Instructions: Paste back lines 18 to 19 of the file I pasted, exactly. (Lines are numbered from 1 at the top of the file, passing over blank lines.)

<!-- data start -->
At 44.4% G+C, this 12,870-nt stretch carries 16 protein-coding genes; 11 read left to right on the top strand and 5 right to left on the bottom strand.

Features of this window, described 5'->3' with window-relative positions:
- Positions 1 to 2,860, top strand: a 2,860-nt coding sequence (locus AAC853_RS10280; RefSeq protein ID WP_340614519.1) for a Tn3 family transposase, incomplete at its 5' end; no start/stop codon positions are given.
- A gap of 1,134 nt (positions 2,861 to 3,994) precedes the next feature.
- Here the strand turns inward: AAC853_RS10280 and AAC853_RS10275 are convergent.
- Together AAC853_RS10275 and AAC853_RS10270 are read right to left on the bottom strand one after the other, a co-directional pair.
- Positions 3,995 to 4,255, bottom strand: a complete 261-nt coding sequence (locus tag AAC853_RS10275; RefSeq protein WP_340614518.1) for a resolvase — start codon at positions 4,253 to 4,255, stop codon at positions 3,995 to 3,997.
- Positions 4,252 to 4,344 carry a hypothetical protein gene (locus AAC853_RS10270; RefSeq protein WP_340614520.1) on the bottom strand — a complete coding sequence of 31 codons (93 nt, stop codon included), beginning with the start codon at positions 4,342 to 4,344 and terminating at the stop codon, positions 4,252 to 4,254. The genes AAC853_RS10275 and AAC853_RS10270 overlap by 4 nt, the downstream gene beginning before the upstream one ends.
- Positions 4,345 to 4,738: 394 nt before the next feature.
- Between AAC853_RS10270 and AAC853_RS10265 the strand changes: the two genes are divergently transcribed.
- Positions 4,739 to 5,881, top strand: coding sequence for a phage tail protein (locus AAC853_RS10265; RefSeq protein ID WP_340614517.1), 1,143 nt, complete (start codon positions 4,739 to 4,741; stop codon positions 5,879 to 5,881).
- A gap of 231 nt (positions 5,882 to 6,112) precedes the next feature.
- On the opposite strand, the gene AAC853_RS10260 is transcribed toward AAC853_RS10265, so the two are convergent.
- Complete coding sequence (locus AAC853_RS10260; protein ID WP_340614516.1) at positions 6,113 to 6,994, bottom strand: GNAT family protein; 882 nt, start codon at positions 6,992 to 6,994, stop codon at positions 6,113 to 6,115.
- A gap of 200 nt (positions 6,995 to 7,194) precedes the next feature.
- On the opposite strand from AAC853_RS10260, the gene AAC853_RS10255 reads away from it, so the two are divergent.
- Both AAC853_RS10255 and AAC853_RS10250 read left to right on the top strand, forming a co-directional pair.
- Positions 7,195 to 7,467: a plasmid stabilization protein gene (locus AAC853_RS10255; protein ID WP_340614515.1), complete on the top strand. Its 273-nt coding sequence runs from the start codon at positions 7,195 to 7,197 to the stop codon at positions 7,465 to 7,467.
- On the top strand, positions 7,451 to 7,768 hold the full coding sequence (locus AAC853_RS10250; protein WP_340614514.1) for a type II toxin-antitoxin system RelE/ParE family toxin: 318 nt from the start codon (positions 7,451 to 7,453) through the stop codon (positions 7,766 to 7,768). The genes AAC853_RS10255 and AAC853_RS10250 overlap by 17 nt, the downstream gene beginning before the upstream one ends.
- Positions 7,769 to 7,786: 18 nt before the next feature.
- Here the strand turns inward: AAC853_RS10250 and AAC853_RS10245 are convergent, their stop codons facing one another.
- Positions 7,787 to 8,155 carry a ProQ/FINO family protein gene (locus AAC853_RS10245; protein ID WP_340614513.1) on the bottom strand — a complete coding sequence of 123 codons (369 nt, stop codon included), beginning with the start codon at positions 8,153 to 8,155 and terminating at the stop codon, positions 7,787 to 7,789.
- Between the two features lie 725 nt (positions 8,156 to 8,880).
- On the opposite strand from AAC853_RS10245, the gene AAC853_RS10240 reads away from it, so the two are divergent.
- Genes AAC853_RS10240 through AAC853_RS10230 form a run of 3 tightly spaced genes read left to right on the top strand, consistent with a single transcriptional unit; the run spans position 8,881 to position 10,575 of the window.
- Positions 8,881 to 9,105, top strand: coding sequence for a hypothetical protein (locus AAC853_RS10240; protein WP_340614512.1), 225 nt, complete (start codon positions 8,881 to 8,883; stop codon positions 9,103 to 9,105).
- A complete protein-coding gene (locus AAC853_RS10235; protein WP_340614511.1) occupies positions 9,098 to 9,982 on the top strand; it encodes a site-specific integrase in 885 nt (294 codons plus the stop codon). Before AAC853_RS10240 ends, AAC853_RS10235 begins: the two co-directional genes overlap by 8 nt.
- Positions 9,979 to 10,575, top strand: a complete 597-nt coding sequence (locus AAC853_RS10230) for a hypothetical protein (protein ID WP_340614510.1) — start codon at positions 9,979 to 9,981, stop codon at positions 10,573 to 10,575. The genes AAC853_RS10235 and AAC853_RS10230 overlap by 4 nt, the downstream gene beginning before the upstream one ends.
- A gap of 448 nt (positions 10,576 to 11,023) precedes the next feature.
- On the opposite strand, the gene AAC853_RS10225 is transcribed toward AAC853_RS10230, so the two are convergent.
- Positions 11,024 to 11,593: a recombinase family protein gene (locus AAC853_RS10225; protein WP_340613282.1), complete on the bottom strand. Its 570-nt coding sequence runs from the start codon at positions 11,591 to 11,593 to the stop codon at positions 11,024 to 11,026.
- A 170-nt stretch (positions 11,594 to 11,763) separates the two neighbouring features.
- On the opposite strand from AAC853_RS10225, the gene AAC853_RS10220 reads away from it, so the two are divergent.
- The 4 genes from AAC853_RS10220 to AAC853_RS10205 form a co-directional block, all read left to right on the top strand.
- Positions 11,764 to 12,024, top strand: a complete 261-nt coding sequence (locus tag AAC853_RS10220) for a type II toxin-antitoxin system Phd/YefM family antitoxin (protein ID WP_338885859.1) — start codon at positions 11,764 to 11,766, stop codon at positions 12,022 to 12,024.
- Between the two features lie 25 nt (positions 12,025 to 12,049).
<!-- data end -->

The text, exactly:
- Positions 7,195 to 7,467: a plasmid stabilization protein gene (locus AAC853_RS10255; protein ID WP_340614515.1), complete on the top strand. Its 273-nt coding sequence runs from the start codon at positions 7,195 to 7,197 to the stop codon at positions 7,465 to 7,467.
- On the top strand, positions 7,451 to 7,768 hold the full coding sequence (locus AAC853_RS10250; protein WP_340614514.1) for a type II toxin-antitoxin system RelE/ParE family toxin: 318 nt from the start codon (positions 7,451 to 7,453) through the stop codon (positions 7,766 to 7,768). The genes AAC853_RS10255 and AAC853_RS10250 overlap by 17 nt, the downstream gene beginning before the upstream one ends.